Alexis C.: That's true, a little bit of both. Pennsylvania is a good example of that.
Rick Newman: Yeah. Most states actually have some mix of both. Pennsylvania has Philadelphia, actually a big city, and my hometown, Pittsburgh, but in between tons of farmland.
Alexis C.: You and the Steelers, right?
Rick Newman: Yeah, me and the Steelers, except this year. I have a beef with them this year because they're underperforming badly.
Alexis C.: Well, I've got a beef with my New York Giants, but that's another podcast at another time.
Rick Newman: So Ohio may be less of a swing state than it used to be, but maybe Pennsylvania is where the action is. I mean Democrats have to win back Wisconsin. Now that's a big dairy state and I think also some soybean farming sensitive to the China problem. They have to win Michigan. I guess the Democrats probably don't have to win Iowa, but if you don't get Iowa then you have to get... You got to get North Carolina and Florida. There's also talk about the Democrats possibly being able to win... You won't believe this, Texas.
Alexis C.: Got to see it to believe it Rick.
Rick Newman: I can't remember if I mentioned this before, but where Trump's approval is just a positive by two points-
Alexis C.: I mean that really... That seems quite [inaudible].
Rick Newman: Now this one totally depends on the nominee.
Alexis C.: The Democratic nominee for sure.
Rick Newman: That's right, because Elizabeth Warren wants to ban fracking, okay? And if she's the nominee, kiss Texas goodbye. There's no chance. But could Joe Biden do it? You know, one-third to a one-fourth chance.
Alexis C.: Now it is a super long shot, but you don't normally see this when you deal with an incumbent. Trump is actually going to have some people run against him for the nomination in his party. You already spoke to one of them recently?
Rick Newman: Yeah. They're known as the Three Stooges, and I think they even refer to themselves this way. That is Bill Weld, who was the governor of Massachusets in the 1990s, and Mark Sanford, who's a member of the House of Representatives, and Joe Walsh, a former member of Congress.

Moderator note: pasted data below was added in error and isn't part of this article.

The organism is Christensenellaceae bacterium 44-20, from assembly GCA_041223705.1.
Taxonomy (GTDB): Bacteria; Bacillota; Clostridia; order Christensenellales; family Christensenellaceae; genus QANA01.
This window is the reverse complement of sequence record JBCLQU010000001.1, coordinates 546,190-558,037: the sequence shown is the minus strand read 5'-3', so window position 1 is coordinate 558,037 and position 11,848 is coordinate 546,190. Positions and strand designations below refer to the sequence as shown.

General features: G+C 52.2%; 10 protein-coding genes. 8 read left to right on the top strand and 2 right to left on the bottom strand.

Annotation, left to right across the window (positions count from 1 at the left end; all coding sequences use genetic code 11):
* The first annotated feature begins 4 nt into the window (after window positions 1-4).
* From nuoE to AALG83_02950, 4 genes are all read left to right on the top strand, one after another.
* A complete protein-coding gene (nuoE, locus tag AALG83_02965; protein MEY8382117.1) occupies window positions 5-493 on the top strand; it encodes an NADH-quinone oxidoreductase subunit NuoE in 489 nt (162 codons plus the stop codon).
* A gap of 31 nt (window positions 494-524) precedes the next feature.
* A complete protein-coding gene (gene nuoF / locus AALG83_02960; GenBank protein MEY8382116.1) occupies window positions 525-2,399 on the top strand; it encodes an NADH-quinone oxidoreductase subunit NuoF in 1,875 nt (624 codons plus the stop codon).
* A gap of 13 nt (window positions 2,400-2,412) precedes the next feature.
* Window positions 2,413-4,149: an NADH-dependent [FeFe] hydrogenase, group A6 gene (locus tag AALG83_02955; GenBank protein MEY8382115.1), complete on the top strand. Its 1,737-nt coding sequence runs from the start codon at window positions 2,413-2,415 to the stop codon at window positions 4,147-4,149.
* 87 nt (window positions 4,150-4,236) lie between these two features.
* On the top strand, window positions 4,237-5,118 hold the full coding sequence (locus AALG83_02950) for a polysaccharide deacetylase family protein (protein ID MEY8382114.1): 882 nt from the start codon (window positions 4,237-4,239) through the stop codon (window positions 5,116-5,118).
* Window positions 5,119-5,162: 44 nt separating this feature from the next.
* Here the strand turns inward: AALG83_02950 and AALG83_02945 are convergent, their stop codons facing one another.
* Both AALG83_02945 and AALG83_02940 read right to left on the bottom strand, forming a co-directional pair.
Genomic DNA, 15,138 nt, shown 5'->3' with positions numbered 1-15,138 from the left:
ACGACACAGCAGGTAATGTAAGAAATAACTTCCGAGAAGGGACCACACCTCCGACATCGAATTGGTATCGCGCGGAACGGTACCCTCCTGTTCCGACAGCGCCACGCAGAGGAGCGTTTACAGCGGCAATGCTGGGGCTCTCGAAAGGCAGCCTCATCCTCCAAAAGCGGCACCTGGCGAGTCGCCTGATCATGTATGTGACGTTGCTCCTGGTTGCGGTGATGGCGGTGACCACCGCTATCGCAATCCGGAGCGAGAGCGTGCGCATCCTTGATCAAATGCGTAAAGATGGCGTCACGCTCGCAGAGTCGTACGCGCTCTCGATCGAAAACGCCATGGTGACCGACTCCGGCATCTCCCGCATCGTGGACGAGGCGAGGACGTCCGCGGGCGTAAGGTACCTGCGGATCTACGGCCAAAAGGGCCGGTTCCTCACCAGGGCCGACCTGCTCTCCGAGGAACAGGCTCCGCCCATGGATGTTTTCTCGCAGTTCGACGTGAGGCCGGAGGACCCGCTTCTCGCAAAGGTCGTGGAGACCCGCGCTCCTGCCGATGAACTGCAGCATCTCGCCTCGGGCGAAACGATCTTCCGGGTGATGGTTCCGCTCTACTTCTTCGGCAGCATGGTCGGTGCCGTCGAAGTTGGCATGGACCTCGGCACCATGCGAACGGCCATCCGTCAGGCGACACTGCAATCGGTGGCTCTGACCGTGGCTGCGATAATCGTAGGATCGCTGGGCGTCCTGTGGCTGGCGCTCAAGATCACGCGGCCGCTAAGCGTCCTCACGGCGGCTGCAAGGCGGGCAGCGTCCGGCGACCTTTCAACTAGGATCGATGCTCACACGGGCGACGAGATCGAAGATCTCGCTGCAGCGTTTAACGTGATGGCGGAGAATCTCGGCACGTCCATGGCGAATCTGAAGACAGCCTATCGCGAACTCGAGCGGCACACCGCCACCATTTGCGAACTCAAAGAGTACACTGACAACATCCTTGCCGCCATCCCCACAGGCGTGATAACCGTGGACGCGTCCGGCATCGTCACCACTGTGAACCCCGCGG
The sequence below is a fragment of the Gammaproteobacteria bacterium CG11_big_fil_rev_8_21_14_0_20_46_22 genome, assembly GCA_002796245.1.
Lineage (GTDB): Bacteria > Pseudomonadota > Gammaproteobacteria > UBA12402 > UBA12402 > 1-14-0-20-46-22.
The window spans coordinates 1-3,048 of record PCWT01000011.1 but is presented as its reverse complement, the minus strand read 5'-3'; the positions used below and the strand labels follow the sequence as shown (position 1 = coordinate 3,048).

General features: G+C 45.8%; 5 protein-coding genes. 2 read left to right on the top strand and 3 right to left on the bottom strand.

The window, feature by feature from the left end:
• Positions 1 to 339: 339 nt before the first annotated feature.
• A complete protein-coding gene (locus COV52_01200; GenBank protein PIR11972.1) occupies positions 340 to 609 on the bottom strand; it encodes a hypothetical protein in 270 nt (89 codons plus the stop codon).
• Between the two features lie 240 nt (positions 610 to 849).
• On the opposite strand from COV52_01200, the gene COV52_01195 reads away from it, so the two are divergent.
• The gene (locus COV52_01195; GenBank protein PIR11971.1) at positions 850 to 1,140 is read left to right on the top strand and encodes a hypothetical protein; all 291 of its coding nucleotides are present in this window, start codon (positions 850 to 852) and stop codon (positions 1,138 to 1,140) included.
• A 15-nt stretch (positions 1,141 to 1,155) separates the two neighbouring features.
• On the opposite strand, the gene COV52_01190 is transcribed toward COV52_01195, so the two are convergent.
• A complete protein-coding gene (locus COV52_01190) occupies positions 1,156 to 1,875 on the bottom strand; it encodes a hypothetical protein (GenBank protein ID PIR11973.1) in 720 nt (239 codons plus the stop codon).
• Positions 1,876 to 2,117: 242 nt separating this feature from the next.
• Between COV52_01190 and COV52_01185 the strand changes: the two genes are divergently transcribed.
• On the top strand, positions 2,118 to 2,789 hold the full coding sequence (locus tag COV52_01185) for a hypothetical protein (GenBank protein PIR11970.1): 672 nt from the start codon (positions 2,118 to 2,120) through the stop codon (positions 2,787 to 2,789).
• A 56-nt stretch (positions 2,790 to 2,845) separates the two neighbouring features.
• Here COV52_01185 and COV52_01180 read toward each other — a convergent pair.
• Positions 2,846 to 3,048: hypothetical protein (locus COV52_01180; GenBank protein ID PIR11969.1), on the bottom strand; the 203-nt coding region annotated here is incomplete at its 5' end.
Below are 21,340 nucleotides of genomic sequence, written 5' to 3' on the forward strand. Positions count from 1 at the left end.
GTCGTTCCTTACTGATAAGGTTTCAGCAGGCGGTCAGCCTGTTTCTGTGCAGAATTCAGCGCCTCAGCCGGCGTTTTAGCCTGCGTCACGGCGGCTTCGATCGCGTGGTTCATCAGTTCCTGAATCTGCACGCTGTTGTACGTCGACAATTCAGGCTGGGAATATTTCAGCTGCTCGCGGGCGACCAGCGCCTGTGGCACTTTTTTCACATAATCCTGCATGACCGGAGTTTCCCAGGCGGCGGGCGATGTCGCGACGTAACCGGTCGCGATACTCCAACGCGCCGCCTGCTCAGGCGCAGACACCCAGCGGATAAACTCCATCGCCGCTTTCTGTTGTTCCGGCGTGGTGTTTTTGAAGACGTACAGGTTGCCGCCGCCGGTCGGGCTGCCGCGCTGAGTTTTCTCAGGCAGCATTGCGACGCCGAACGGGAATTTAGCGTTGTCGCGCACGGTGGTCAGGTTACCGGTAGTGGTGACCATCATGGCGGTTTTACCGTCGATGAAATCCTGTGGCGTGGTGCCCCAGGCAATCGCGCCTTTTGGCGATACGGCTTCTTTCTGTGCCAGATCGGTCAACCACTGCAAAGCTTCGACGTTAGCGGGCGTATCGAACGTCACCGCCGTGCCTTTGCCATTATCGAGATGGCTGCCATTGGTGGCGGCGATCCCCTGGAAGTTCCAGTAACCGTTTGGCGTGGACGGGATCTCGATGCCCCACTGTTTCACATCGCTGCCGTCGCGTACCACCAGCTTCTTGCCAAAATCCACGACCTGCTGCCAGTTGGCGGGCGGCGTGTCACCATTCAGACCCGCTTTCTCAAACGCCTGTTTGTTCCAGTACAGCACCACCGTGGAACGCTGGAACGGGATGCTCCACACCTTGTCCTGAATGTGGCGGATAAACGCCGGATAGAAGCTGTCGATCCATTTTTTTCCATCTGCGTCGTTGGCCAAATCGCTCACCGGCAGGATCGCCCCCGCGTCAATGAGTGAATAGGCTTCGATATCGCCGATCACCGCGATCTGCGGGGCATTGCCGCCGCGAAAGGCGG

Bill Weld is... Socially he's a centrist. He's socially liberal, but he's a Republican because he's fiscally a conservative. He's a sensible kind of like business friendly guy. Then Sanford might of had a better chance had he not had that weird setback where he disappeared with his girlfriend in South America and said he was hiking on the Appalachian Trail.
Alexis C.: Well that's never good.
Rick Newman: So he kind of became damaged goods. And Joe Walsh is just a bomb thrower. So these are all obviously long shot candidates, but this picture would change if Trump were not the nominee, and it's not 100% sure he will be nominee, given what's going on with the impeachment process. He is probably going to be impeached.
The House is probably going to impeach him and the Senate probably then will not convict him, so Trump probably will remain in office, but this whole thing has been so unpredictable, there is some chance that even though they would never say this publicly until it was a fait accompli, there is some chance that there could be 20 Republican senators who vote to convict Trump, and therefore boot him from office. It's possible.
Alexis C.: Wow. Well a lot... We're going to get a lot of clarity-
Rick Newman: Not likely.
Alexis C.: ... a lot of clarity as we move closer to the November elections. I think we're all yearning for that. I want to thank everybody for listening to Ballots and Dollars from Yahoo Finance this week. You can always follow us on Twitter. I'm at Alexis TV News.
Rick Newman: I'm at Rick J. Newman.
Alexis C.: All right. We'll be back next week with a fresh podcast for you. In the meantime be sure to rate and review what you just heard.
Rick Newman: Bye you all.